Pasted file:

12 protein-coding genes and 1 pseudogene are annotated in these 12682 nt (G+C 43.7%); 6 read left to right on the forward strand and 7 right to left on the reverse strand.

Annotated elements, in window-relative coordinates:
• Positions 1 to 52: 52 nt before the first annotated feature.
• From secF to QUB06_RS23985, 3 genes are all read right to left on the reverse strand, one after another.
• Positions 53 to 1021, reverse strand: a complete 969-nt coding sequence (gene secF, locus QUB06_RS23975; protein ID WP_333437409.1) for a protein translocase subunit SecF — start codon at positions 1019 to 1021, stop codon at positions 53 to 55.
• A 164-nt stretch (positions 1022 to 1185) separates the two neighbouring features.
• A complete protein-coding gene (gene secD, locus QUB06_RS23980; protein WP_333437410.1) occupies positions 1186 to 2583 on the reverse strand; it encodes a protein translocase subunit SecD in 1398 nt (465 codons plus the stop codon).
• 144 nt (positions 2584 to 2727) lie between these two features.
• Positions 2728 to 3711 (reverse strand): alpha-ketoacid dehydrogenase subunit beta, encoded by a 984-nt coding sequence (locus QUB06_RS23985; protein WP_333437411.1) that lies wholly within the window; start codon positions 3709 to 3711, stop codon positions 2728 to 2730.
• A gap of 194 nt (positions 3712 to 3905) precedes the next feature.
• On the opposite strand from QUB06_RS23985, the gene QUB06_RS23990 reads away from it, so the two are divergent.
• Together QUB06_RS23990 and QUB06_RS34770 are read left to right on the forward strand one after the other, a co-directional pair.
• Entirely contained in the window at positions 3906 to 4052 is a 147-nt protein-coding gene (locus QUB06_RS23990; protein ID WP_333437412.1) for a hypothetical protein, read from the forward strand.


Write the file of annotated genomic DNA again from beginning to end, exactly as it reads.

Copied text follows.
12 protein-coding genes and 1 pseudogene are annotated in these 12682 nt (G+C 43.7%); 6 read left to right on the forward strand and 7 right to left on the reverse strand.

Annotated elements, in window-relative coordinates:
• Positions 1 to 52: 52 nt before the first annotated feature.
• From secF to QUB06_RS23985, 3 genes are all read right to left on the reverse strand, one after another.
• Positions 53 to 1021, reverse strand: a complete 969-nt coding sequence (gene secF, locus QUB06_RS23975; protein ID WP_333437409.1) for a protein translocase subunit SecF — start codon at positions 1019 to 1021, stop codon at positions 53 to 55.
• A 164-nt stretch (positions 1022 to 1185) separates the two neighbouring features.
• A complete protein-coding gene (gene secD, locus QUB06_RS23980; protein WP_333437410.1) occupies positions 1186 to 2583 on the reverse strand; it encodes a protein translocase subunit SecD in 1398 nt (465 codons plus the stop codon).
• 144 nt (positions 2584 to 2727) lie between these two features.
• Positions 2728 to 3711 (reverse strand): alpha-ketoacid dehydrogenase subunit beta, encoded by a 984-nt coding sequence (locus QUB06_RS23985; protein WP_333437411.1) that lies wholly within the window; start codon positions 3709 to 3711, stop codon positions 2728 to 2730.
• A gap of 194 nt (positions 3712 to 3905) precedes the next feature.
• On the opposite strand from QUB06_RS23985, the gene QUB06_RS23990 reads away from it, so the two are divergent.
• Together QUB06_RS23990 and QUB06_RS34770 are read left to right on the forward strand one after the other, a co-directional pair.
• Entirely contained in the window at positions 3906 to 4052 is a 147-nt protein-coding gene (locus QUB06_RS23990; protein ID WP_333437412.1) for a hypothetical protein, read from the forward strand.